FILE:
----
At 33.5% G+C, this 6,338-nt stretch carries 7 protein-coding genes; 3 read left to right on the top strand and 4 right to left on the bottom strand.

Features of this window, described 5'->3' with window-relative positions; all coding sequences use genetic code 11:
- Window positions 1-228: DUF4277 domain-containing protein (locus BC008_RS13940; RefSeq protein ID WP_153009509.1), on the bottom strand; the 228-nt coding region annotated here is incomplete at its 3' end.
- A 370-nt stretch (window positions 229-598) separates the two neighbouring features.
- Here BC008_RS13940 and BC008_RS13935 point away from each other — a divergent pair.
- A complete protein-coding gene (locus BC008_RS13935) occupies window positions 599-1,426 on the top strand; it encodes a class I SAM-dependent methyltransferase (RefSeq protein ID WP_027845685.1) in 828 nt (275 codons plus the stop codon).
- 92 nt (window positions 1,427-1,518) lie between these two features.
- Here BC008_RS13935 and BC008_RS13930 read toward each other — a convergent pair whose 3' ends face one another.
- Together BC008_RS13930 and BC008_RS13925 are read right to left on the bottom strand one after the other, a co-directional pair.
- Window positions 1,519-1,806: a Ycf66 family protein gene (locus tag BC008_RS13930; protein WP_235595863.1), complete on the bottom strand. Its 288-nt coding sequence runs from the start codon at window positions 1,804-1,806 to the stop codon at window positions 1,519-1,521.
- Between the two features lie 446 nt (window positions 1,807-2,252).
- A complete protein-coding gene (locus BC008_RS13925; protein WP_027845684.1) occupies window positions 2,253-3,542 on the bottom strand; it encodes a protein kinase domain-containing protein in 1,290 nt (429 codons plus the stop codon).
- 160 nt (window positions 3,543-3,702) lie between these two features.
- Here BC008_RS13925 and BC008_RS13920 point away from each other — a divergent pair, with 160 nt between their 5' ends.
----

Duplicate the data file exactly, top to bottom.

At 33.5% G+C, this 6,338-nt stretch carries 7 protein-coding genes; 3 read left to right on the top strand and 4 right to left on the bottom strand.

Features of this window, described 5'->3' with window-relative positions; all coding sequences use genetic code 11:
- Window positions 1-228: DUF4277 domain-containing protein (locus BC008_RS13940; RefSeq protein ID WP_153009509.1), on the bottom strand; the 228-nt coding region annotated here is incomplete at its 3' end.
- A 370-nt stretch (window positions 229-598) separates the two neighbouring features.
- Here BC008_RS13940 and BC008_RS13935 point away from each other — a divergent pair.
- A complete protein-coding gene (locus BC008_RS13935) occupies window positions 599-1,426 on the top strand; it encodes a class I SAM-dependent methyltransferase (RefSeq protein ID WP_027845685.1) in 828 nt (275 codons plus the stop codon).
- 92 nt (window positions 1,427-1,518) lie between these two features.
- Here BC008_RS13935 and BC008_RS13930 read toward each other — a convergent pair whose 3' ends face one another.
- Together BC008_RS13930 and BC008_RS13925 are read right to left on the bottom strand one after the other, a co-directional pair.
- Window positions 1,519-1,806: a Ycf66 family protein gene (locus tag BC008_RS13930; protein WP_235595863.1), complete on the bottom strand. Its 288-nt coding sequence runs from the start codon at window positions 1,804-1,806 to the stop codon at window positions 1,519-1,521.
- Between the two features lie 446 nt (window positions 1,807-2,252).
- A complete protein-coding gene (locus BC008_RS13925; protein WP_027845684.1) occupies window positions 2,253-3,542 on the bottom strand; it encodes a protein kinase domain-containing protein in 1,290 nt (429 codons plus the stop codon).
- 160 nt (window positions 3,543-3,702) lie between these two features.
- Here BC008_RS13925 and BC008_RS13920 point away from each other — a divergent pair, with 160 nt between their 5' ends.